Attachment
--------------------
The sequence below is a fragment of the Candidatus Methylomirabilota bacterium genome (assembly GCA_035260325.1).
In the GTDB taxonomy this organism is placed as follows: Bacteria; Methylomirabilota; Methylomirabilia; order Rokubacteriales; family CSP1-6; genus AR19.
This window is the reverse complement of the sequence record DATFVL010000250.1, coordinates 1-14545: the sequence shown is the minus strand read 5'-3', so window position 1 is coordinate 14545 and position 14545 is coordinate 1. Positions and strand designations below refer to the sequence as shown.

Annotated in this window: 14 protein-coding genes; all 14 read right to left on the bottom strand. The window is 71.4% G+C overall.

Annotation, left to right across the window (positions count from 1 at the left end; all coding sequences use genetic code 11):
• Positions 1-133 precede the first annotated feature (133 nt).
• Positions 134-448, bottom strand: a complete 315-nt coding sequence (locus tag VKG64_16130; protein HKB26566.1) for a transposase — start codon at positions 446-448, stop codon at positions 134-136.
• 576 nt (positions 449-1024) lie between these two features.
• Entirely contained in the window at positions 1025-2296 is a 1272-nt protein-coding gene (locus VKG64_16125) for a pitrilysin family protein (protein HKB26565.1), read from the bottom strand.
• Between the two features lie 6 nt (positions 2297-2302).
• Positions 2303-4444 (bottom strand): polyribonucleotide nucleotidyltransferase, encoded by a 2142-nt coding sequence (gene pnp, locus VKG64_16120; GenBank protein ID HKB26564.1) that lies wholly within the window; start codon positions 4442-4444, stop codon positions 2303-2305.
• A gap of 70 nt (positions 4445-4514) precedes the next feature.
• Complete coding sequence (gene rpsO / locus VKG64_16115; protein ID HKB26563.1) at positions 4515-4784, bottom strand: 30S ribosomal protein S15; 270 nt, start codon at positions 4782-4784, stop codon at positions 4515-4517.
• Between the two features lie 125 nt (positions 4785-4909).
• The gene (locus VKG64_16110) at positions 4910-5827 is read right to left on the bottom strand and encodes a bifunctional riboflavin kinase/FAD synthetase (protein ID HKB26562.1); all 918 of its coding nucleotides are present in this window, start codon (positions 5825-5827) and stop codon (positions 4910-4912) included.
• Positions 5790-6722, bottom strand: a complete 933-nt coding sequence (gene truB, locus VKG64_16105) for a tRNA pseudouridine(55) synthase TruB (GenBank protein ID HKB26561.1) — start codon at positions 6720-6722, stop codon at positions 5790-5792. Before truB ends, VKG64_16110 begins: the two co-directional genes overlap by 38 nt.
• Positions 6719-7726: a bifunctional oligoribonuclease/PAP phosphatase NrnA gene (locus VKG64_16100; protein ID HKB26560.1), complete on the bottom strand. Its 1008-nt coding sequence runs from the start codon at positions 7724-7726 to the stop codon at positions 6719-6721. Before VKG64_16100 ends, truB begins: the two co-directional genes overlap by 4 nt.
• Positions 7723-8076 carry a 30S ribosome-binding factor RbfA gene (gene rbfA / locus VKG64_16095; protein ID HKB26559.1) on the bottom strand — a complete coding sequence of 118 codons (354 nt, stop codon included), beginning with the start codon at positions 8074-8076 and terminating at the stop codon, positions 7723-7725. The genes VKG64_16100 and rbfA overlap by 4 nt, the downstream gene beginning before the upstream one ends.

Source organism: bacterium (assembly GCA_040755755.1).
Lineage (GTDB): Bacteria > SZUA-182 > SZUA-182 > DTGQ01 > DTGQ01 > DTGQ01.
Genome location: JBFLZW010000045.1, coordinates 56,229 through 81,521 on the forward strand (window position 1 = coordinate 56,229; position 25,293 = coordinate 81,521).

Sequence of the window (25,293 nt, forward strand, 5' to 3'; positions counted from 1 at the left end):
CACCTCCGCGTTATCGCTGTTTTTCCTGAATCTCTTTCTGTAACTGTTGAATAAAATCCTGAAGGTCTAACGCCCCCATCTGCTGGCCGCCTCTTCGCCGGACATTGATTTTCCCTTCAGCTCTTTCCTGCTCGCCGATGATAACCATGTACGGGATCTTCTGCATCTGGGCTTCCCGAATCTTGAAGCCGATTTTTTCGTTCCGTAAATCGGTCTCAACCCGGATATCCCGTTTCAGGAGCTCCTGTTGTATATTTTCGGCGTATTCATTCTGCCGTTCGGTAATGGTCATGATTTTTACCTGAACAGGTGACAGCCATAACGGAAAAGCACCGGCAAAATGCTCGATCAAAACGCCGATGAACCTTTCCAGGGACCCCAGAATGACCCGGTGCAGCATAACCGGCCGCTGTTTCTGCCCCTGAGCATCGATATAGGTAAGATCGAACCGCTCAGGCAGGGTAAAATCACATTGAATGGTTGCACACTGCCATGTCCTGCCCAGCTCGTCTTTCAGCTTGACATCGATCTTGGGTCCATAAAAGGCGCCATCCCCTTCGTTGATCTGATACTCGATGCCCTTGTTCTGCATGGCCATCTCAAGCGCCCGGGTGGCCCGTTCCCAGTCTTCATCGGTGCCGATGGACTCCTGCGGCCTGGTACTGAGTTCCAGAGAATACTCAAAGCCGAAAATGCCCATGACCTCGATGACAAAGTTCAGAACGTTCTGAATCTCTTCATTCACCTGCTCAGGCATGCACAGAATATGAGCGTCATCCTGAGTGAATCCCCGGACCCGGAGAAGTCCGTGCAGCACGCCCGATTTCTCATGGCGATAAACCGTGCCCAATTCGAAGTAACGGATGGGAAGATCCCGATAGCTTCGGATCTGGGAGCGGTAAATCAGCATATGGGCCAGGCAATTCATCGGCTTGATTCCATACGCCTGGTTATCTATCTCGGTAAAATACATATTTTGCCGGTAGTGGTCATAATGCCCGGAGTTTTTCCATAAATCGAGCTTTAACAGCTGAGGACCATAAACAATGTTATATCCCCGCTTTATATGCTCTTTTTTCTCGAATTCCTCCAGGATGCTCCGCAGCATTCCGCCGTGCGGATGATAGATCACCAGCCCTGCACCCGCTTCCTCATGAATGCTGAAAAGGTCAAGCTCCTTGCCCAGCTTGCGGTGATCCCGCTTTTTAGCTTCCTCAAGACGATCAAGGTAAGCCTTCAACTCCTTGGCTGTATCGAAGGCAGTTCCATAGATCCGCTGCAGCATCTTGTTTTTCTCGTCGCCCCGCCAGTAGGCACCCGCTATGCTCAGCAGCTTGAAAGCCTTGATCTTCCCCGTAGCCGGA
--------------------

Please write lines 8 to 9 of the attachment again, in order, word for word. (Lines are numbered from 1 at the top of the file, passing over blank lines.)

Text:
• 576 nt (positions 449-1024) lie between these two features.
• Entirely contained in the window at positions 1025-2296 is a 1272-nt protein-coding gene (locus VKG64_16125) for a pitrilysin family protein (protein HKB26565.1), read from the bottom strand.